Salt Lake City, United States – After voting for the Republican presidential candidate for the past 52 years, Utah has been labelled a battleground state and could be the scene of an Election Day upset due to the campaign of local candidate Evan McMullin.
Calling Republican nominee Donald Trump “a true threat to our country that is beyond the scope and scale that most Americans have ever seen or experienced”, and firmly disagreeing with Democrat Hillary Clinton’s liberal policies, McMullin, 40, promotes himself as an independent conservative alternative to the voters of Utah, with whom he has a special bond.
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The former CIA officer-turned-investment banker served as an undercover agent in the Middle East and southwest Asia between 2001 and 2011. He was born in Provo, Utah, and graduated from a local university.
He is also a member of the Church of Jesus Christ of Latter-day Saints, whose members are often referred to as Mormons. Roughly 62 percent of some three million Utah residents considered themselves Mormon as of 2014. In 2012 the state voted overwhelmingly – 72.62 percent – for Mitt Romney, who is also Mormon.
Declaring his candidacy on August 8, McMullin has managed to appear on the ballot in 11 states, and is eligible for write-in status in 29 more. But his only real polling power so far has been in Utah, where his campaign has put most of its focus.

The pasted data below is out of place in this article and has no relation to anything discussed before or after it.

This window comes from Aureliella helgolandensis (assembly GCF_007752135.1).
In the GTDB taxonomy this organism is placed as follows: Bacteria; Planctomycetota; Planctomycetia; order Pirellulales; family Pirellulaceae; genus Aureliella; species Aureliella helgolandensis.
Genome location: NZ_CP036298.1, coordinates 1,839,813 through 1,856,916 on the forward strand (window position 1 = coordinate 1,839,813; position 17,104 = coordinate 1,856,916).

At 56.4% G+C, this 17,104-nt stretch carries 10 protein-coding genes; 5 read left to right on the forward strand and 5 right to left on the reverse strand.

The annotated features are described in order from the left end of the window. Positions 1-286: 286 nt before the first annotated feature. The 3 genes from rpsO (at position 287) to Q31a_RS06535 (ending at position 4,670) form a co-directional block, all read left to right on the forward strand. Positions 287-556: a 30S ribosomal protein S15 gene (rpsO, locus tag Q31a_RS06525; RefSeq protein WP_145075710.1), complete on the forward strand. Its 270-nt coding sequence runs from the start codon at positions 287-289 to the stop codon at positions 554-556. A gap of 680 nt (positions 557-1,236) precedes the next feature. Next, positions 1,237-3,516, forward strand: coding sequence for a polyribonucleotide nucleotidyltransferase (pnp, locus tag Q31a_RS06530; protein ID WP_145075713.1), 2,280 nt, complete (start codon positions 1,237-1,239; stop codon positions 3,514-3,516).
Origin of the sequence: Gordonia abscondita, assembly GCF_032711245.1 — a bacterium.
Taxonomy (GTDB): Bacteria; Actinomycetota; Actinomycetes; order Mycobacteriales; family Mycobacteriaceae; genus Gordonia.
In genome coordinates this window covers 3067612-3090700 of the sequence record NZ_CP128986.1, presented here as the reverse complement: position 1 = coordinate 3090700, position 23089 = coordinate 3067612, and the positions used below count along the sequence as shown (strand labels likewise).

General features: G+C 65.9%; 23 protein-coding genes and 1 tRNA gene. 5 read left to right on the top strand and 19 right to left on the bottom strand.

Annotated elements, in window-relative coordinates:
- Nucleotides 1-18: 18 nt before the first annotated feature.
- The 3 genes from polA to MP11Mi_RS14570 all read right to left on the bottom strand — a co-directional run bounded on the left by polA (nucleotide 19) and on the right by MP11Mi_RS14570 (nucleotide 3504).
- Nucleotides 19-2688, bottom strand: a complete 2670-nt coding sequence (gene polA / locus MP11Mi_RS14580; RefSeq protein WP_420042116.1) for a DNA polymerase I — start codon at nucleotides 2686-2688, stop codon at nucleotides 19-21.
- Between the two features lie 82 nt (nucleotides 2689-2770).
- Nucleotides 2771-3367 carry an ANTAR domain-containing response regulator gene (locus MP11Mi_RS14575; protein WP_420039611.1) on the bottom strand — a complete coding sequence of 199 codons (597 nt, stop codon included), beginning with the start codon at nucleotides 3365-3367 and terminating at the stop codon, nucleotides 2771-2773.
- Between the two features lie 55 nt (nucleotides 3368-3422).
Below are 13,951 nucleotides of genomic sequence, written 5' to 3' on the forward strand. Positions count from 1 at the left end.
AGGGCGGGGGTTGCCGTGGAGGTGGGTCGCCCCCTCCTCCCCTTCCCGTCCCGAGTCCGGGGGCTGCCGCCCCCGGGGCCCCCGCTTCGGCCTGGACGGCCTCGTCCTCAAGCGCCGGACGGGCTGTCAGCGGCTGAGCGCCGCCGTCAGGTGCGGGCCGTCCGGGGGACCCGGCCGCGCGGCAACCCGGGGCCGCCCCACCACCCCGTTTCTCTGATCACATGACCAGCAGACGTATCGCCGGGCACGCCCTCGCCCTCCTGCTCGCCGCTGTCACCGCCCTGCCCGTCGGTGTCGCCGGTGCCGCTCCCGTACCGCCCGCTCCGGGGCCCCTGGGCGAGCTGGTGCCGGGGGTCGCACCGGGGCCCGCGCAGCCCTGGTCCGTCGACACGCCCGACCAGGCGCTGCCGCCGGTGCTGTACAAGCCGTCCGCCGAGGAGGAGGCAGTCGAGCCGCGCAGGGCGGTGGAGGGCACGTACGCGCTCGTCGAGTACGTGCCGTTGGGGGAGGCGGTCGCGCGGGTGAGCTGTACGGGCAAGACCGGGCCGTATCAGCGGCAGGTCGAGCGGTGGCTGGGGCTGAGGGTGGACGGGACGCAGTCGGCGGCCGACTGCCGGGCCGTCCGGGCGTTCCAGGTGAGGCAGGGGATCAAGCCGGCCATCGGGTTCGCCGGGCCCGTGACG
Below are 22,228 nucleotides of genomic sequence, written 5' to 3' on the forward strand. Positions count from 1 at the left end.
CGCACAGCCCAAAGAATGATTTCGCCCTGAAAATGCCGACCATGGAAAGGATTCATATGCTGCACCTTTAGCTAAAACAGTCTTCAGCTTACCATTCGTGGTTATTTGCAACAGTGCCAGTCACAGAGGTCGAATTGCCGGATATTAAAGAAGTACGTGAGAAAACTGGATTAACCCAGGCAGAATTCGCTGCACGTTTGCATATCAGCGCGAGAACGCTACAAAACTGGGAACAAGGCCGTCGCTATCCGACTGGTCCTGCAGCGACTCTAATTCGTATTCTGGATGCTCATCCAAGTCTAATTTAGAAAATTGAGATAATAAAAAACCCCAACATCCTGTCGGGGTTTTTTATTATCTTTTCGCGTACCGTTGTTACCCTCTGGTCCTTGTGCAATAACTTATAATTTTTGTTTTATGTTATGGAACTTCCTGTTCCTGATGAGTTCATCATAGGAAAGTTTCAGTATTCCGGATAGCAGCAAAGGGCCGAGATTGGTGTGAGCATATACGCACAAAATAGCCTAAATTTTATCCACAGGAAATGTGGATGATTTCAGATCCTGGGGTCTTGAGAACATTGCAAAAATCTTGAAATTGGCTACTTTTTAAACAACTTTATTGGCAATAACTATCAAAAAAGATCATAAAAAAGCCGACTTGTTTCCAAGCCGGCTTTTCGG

An Emerson College poll released on November 3 shows him at 28 percent to Trump’s 40 percent and Clinton’s 20 percent.
Jason Perry, the director of Utah’s bipartisan Hinckley Institute, says there is a large percentage of voters who do not even know who McMullin is, “but they know who he is not. He’s not Trump, and he’s not Hillary”.
With 67 percent of Utah voters viewing Trump unfavourably according to a Monmouth University poll, voting for the Republican candidate does not appear to sit well with Utah’s value-minded voters.
“This has been a reliably red state for a very long time,” Perry said, adding that, on the other hand, “people from Utah want to feel good about their vote and be able to vote their conscience”.
Perry stresses that the explanation of McMullin’s success is not as simple as him being a Mormon, like many of Utah’s voters. But part of the dislike for Trump may well come from their personal beliefs.
In particular, Mormons value strong family relations and shy away from using crude language. Something which Trump, with several divorces and lewd comments about women, might not best represent.
Becky Rasmussen, 37, of Highland City, is one such voter who could not see herself voting for Trump, in part because of her Mormon faith.
While she also sees Clinton as unfit for the presidency, Trump, she says, is “completely morally bankrupt …You see framed in his office him on the cover of Playboy Magazine”.
Rasmussen was quick to support McMullin after attending his campaign launch, and has gone door-to-door to drum up support for him.
In conflict with Trump and other Republican figures late last year, Utah’s Mormon factor also came to light.